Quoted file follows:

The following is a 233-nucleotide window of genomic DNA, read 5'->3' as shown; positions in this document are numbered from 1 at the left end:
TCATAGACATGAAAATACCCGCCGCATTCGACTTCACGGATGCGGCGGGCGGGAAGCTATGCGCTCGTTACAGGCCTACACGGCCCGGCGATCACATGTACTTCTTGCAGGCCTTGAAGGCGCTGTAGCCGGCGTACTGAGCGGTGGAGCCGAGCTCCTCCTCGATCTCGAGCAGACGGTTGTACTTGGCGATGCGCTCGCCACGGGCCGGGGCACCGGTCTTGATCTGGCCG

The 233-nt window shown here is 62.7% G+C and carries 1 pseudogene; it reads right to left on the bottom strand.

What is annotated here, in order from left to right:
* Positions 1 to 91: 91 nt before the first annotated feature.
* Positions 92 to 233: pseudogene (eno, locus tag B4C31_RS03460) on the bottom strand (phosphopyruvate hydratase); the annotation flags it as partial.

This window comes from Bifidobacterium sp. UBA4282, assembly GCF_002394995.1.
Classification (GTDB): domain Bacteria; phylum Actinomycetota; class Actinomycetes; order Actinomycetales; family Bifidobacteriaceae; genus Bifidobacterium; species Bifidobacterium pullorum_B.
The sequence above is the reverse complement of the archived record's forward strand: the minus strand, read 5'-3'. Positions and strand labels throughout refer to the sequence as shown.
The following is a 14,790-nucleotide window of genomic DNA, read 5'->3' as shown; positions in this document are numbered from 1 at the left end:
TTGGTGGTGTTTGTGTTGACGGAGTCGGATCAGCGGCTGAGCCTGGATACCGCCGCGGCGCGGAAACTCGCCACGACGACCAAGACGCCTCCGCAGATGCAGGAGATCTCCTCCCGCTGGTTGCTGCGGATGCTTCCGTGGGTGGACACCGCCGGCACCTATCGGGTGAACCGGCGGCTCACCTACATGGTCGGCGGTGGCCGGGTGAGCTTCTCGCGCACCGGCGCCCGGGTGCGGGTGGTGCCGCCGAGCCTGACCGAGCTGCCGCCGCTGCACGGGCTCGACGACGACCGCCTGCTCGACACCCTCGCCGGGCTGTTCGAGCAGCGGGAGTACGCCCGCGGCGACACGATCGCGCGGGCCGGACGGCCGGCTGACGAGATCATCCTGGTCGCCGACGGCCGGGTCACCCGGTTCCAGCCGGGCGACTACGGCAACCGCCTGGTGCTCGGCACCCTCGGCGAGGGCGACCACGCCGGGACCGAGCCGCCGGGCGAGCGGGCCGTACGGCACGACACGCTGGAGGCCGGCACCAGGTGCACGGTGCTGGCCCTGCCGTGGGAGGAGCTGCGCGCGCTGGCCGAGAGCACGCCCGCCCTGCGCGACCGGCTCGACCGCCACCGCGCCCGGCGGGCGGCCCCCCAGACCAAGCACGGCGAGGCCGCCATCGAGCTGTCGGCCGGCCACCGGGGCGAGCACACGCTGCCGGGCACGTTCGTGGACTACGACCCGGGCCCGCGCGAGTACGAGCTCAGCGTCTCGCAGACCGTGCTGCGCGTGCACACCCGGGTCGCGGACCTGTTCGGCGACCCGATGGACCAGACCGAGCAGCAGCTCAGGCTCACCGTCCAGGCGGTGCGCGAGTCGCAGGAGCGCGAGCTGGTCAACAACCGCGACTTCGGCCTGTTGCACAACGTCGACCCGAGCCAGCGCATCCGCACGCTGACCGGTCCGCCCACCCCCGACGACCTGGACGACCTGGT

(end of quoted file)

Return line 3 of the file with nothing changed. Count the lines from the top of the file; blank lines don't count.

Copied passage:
The 233-nt window shown here is 62.7% G+C and carries 1 pseudogene; it reads right to left on the bottom strand.